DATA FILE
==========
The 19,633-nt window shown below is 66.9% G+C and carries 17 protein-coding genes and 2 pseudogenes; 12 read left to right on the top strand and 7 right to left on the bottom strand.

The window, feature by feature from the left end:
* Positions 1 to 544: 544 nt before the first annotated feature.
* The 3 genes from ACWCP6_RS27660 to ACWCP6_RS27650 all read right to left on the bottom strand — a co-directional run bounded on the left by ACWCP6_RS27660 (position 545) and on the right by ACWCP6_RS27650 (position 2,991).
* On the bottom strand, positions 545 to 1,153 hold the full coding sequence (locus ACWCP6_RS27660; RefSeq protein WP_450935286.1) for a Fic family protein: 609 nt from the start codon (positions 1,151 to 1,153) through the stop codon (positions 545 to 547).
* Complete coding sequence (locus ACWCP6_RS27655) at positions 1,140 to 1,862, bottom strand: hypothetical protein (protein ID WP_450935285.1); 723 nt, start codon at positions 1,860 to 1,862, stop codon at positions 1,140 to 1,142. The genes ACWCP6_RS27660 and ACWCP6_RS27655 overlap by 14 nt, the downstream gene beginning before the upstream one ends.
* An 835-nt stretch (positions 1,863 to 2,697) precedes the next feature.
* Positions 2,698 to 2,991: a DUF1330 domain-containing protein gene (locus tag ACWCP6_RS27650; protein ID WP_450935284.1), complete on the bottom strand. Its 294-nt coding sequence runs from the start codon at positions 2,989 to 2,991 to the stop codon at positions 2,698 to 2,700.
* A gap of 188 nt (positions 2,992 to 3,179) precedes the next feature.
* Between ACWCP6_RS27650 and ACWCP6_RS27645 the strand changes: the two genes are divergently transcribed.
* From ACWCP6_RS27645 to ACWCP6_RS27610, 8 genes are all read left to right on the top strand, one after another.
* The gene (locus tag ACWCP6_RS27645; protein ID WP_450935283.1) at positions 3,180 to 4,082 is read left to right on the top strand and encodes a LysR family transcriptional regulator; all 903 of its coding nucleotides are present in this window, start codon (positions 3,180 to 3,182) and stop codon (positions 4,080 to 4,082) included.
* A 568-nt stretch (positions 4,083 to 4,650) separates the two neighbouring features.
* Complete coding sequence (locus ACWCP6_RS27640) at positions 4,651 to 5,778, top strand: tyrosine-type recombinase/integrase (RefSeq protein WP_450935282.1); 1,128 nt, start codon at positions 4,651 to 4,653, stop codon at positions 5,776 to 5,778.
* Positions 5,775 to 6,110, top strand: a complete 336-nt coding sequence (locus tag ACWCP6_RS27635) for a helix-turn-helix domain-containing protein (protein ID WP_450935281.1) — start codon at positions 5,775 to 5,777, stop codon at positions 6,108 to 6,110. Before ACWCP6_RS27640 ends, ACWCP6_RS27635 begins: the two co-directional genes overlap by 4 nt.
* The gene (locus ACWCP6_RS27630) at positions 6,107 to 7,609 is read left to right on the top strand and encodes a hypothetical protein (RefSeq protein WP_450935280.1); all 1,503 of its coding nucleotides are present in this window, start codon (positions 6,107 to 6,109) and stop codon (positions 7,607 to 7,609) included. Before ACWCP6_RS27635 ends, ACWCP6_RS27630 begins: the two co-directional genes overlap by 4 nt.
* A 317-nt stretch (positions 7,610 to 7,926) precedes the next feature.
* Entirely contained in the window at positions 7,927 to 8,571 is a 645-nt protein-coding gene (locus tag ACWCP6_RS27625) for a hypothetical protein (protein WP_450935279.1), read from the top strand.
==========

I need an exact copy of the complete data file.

The 19,633-nt window shown below is 66.9% G+C and carries 17 protein-coding genes and 2 pseudogenes; 12 read left to right on the top strand and 7 right to left on the bottom strand.

The window, feature by feature from the left end:
* Positions 1 to 544: 544 nt before the first annotated feature.
* The 3 genes from ACWCP6_RS27660 to ACWCP6_RS27650 all read right to left on the bottom strand — a co-directional run bounded on the left by ACWCP6_RS27660 (position 545) and on the right by ACWCP6_RS27650 (position 2,991).
* On the bottom strand, positions 545 to 1,153 hold the full coding sequence (locus ACWCP6_RS27660; RefSeq protein WP_450935286.1) for a Fic family protein: 609 nt from the start codon (positions 1,151 to 1,153) through the stop codon (positions 545 to 547).
* Complete coding sequence (locus ACWCP6_RS27655) at positions 1,140 to 1,862, bottom strand: hypothetical protein (protein ID WP_450935285.1); 723 nt, start codon at positions 1,860 to 1,862, stop codon at positions 1,140 to 1,142. The genes ACWCP6_RS27660 and ACWCP6_RS27655 overlap by 14 nt, the downstream gene beginning before the upstream one ends.
* An 835-nt stretch (positions 1,863 to 2,697) precedes the next feature.
* Positions 2,698 to 2,991: a DUF1330 domain-containing protein gene (locus tag ACWCP6_RS27650; protein ID WP_450935284.1), complete on the bottom strand. Its 294-nt coding sequence runs from the start codon at positions 2,989 to 2,991 to the stop codon at positions 2,698 to 2,700.
* A gap of 188 nt (positions 2,992 to 3,179) precedes the next feature.
* Between ACWCP6_RS27650 and ACWCP6_RS27645 the strand changes: the two genes are divergently transcribed.
* From ACWCP6_RS27645 to ACWCP6_RS27610, 8 genes are all read left to right on the top strand, one after another.
* The gene (locus tag ACWCP6_RS27645; protein ID WP_450935283.1) at positions 3,180 to 4,082 is read left to right on the top strand and encodes a LysR family transcriptional regulator; all 903 of its coding nucleotides are present in this window, start codon (positions 3,180 to 3,182) and stop codon (positions 4,080 to 4,082) included.
* A 568-nt stretch (positions 4,083 to 4,650) separates the two neighbouring features.
* Complete coding sequence (locus ACWCP6_RS27640) at positions 4,651 to 5,778, top strand: tyrosine-type recombinase/integrase (RefSeq protein WP_450935282.1); 1,128 nt, start codon at positions 4,651 to 4,653, stop codon at positions 5,776 to 5,778.
* Positions 5,775 to 6,110, top strand: a complete 336-nt coding sequence (locus tag ACWCP6_RS27635) for a helix-turn-helix domain-containing protein (protein ID WP_450935281.1) — start codon at positions 5,775 to 5,777, stop codon at positions 6,108 to 6,110. Before ACWCP6_RS27640 ends, ACWCP6_RS27635 begins: the two co-directional genes overlap by 4 nt.
* The gene (locus ACWCP6_RS27630) at positions 6,107 to 7,609 is read left to right on the top strand and encodes a hypothetical protein (RefSeq protein WP_450935280.1); all 1,503 of its coding nucleotides are present in this window, start codon (positions 6,107 to 6,109) and stop codon (positions 7,607 to 7,609) included. Before ACWCP6_RS27635 ends, ACWCP6_RS27630 begins: the two co-directional genes overlap by 4 nt.
* A 317-nt stretch (positions 7,610 to 7,926) precedes the next feature.
* Entirely contained in the window at positions 7,927 to 8,571 is a 645-nt protein-coding gene (locus tag ACWCP6_RS27625) for a hypothetical protein (protein WP_450935279.1), read from the top strand.